Philly.com Launches Hyperlocal Site for Main Line
Philly.com, the digital face for the Philadelphia Media Network’s traditional news subsidies, the Philadelphia Inquirer and the Daily News, launched a small hyperlocal site yesterday. Taking on the brand of a once-successful community newsletter axed years ago by the Inquirer, Neighbors will begin by providing news coverage exclusively for Philadelphia’s Main Line — the city’s oldest, and arguably most advertising-friendly, suburb.
With Neighbors, Philly.com joins an established contingent of hyperlocal sites covering the area, including Patch and the Main Line Times, a subsidiary of the Journal Register’s month-old online division Digital First Media.
Project Lead Daniel Victor says the competitive landscape was part of Philly.com’s decision to launch in the Main Line: “As far as readership, I really believe that there is plenty of room for what we are doing. The example we are trying to set here is that [hyperlocal sites] can work alongside one another and do different things – a rising tide can raise all boats.”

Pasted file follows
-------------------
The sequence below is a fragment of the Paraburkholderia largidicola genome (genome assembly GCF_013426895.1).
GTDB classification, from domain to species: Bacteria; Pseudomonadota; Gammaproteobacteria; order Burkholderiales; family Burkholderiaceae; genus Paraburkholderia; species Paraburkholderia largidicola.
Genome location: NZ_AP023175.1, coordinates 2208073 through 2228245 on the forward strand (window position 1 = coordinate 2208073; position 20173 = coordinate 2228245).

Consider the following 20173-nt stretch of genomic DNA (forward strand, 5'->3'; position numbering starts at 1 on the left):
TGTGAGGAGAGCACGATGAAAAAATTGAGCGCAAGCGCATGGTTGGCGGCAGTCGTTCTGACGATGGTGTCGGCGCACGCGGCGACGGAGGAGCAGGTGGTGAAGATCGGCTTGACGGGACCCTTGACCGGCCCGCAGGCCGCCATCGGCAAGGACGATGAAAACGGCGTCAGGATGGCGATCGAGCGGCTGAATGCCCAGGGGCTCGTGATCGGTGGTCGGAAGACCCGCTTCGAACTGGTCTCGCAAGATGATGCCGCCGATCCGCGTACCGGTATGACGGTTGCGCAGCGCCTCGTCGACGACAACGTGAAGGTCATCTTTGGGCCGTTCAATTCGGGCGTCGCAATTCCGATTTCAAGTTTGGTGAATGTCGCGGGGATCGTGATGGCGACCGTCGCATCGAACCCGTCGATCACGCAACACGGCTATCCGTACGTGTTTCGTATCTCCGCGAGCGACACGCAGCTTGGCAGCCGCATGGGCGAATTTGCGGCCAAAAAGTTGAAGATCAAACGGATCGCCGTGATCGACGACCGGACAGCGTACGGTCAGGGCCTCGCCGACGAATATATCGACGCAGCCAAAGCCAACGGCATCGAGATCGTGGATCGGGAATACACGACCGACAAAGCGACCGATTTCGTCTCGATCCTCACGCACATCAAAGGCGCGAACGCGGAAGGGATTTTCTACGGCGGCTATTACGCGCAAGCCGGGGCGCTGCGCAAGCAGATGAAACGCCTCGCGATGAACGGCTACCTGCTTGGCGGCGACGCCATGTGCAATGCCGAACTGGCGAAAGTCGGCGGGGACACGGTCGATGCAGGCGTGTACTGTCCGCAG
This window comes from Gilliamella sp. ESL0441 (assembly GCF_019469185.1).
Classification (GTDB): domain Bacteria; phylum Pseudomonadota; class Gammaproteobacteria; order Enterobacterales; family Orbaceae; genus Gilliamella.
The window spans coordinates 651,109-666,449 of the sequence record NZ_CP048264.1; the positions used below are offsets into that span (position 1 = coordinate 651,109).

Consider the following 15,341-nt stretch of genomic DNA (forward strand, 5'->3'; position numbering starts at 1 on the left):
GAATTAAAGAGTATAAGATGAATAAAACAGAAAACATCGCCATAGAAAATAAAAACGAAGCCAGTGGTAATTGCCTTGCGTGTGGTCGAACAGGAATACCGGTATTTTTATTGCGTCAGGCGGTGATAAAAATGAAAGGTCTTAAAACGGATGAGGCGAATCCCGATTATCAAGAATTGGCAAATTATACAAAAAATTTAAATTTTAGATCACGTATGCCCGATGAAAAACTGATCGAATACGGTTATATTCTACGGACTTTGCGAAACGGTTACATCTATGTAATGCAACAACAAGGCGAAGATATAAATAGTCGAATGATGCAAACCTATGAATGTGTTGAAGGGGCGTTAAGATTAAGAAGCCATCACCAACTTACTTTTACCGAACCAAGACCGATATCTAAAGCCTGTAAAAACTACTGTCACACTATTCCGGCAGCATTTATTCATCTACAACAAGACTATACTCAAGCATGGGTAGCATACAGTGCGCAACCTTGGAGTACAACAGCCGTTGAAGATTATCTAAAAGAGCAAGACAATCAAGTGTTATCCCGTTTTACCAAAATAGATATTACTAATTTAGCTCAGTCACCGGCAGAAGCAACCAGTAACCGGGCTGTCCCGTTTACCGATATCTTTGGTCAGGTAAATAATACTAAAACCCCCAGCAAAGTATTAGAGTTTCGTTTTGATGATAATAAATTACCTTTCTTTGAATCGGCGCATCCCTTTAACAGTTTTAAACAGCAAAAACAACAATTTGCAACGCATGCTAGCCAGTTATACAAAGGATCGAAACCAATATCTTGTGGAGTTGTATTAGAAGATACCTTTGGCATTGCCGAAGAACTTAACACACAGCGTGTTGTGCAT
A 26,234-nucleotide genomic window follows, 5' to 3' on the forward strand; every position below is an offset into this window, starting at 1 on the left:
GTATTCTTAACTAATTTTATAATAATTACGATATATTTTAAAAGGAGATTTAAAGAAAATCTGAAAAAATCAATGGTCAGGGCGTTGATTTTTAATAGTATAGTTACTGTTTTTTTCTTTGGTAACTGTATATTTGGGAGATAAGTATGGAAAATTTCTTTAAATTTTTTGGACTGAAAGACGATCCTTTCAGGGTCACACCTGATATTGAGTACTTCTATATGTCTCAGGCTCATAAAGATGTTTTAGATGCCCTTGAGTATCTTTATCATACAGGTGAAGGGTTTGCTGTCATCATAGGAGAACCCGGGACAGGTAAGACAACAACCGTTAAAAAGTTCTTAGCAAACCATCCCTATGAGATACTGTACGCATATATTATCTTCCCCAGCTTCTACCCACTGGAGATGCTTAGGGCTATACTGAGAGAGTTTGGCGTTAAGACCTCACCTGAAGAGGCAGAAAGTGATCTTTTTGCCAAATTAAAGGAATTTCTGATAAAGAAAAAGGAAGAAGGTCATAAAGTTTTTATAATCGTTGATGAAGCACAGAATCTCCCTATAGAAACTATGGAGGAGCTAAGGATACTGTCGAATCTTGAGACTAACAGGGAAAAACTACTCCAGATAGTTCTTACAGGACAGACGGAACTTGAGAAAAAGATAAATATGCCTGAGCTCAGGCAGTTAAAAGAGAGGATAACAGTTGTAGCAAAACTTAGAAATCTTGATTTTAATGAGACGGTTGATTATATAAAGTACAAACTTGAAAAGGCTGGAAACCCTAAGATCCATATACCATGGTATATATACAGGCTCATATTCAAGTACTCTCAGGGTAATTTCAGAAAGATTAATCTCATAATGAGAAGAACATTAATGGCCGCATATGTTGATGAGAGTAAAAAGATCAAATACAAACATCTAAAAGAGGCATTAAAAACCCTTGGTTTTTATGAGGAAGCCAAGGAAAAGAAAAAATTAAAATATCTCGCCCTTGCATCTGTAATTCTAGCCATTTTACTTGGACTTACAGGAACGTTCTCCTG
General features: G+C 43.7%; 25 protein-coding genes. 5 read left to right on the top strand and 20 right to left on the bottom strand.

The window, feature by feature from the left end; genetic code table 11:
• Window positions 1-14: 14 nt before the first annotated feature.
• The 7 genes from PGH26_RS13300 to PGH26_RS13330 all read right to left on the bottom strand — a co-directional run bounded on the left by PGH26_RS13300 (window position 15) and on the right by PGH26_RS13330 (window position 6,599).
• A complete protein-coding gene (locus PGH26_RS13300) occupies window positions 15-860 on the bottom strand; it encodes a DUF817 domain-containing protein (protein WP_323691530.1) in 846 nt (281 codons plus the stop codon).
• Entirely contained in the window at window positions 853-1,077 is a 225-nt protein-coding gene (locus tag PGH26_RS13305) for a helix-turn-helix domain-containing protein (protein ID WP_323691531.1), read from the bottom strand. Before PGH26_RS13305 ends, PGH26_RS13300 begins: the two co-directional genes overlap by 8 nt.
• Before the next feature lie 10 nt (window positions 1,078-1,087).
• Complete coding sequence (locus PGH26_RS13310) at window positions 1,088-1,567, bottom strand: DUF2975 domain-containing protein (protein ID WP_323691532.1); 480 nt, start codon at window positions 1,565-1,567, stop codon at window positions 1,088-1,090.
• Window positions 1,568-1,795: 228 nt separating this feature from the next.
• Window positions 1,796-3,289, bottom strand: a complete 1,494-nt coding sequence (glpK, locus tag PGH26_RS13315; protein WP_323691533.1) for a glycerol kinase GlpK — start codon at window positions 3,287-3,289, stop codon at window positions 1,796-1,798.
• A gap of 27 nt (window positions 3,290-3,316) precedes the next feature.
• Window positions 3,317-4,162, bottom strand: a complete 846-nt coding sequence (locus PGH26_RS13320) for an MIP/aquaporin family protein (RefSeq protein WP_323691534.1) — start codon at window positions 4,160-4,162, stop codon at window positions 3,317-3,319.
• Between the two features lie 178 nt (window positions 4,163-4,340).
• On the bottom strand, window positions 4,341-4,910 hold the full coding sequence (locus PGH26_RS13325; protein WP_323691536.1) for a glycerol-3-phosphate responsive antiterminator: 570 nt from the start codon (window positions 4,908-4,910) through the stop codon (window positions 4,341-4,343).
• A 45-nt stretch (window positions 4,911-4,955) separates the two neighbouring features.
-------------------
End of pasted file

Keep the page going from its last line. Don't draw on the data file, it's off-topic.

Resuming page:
Victor says the opportunity for Neighbors is to bring Inquirer-grade reporting to a community level. “We don’t want to do four to five small stories a day,” Victor tells Street Fight. “Instead, we are having our reporters work on one big story which will be broken down into five or six smaller pieces — in a sense, reconstructing the story brick by brick.”
The project’s two part-time writers will use social media to crowdsource information about a subject as they work through a lead. “I come from a reporting background myself and I see crowd-sourcing as reporting tool not necessarily a way to aggregate opinion,” says Victor. “Too often, sites use crowdsourcing to tack on opinions after the story is completed. With community news, contributors quite often hold the key information but reporters just do not take the time to ask.”
The site’s sticking point will inevitably be its ability to make Philly.com’s regional resources relevant on a community-level. Victor says that while Neighbors will benefit from the traffic generated by Philly.com’s 1.8 million unique monthly visitors, the main opportunity is in leveraging Philly.com’s editorial assets. “We have the ability to draw on anything written about the Main Line in both the Philadelphia Inquirer and Daily News and bring this content into one location. I think that’s a pretty powerful proposition.”